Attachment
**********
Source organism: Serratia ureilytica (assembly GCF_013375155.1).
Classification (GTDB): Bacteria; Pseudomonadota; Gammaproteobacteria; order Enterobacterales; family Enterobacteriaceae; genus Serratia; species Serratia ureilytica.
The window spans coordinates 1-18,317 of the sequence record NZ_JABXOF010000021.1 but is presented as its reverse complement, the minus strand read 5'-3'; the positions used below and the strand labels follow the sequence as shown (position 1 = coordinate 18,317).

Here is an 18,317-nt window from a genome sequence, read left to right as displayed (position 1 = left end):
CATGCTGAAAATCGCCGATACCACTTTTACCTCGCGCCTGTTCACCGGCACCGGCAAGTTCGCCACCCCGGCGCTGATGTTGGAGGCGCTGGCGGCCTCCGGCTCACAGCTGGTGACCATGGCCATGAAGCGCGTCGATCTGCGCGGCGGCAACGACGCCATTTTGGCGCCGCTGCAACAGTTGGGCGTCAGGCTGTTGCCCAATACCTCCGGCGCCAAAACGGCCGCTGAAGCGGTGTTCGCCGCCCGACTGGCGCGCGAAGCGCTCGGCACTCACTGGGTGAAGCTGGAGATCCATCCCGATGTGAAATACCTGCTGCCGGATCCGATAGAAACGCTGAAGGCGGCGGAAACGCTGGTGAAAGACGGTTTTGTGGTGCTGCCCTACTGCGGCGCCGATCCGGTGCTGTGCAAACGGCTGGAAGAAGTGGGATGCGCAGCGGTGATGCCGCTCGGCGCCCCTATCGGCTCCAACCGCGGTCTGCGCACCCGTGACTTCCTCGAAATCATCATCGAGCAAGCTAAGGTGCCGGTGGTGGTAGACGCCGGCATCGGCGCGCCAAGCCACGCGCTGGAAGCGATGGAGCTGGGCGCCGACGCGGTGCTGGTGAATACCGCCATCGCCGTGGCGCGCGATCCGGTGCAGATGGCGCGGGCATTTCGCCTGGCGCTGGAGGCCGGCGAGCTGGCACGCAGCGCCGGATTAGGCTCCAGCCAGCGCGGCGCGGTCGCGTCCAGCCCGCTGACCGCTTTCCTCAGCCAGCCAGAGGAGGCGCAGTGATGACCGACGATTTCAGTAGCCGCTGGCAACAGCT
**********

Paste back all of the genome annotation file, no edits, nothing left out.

Source organism: Serratia ureilytica (assembly GCF_013375155.1).
Classification (GTDB): Bacteria; Pseudomonadota; Gammaproteobacteria; order Enterobacterales; family Enterobacteriaceae; genus Serratia; species Serratia ureilytica.
The window spans coordinates 1-18,317 of the sequence record NZ_JABXOF010000021.1 but is presented as its reverse complement, the minus strand read 5'-3'; the positions used below and the strand labels follow the sequence as shown (position 1 = coordinate 18,317).

Here is an 18,317-nt window from a genome sequence, read left to right as displayed (position 1 = left end):
CATGCTGAAAATCGCCGATACCACTTTTACCTCGCGCCTGTTCACCGGCACCGGCAAGTTCGCCACCCCGGCGCTGATGTTGGAGGCGCTGGCGGCCTCCGGCTCACAGCTGGTGACCATGGCCATGAAGCGCGTCGATCTGCGCGGCGGCAACGACGCCATTTTGGCGCCGCTGCAACAGTTGGGCGTCAGGCTGTTGCCCAATACCTCCGGCGCCAAAACGGCCGCTGAAGCGGTGTTCGCCGCCCGACTGGCGCGCGAAGCGCTCGGCACTCACTGGGTGAAGCTGGAGATCCATCCCGATGTGAAATACCTGCTGCCGGATCCGATAGAAACGCTGAAGGCGGCGGAAACGCTGGTGAAAGACGGTTTTGTGGTGCTGCCCTACTGCGGCGCCGATCCGGTGCTGTGCAAACGGCTGGAAGAAGTGGGATGCGCAGCGGTGATGCCGCTCGGCGCCCCTATCGGCTCCAACCGCGGTCTGCGCACCCGTGACTTCCTCGAAATCATCATCGAGCAAGCTAAGGTGCCGGTGGTGGTAGACGCCGGCATCGGCGCGCCAAGCCACGCGCTGGAAGCGATGGAGCTGGGCGCCGACGCGGTGCTGGTGAATACCGCCATCGCCGTGGCGCGCGATCCGGTGCAGATGGCGCGGGCATTTCGCCTGGCGCTGGAGGCCGGCGAGCTGGCACGCAGCGCCGGATTAGGCTCCAGCCAGCGCGGCGCGGTCGCGTCCAGCCCGCTGACCGCTTTCCTCAGCCAGCCAGAGGAGGCGCAGTGATGACCGACGATTTCAGTAGCCGCTGGCAACAGCT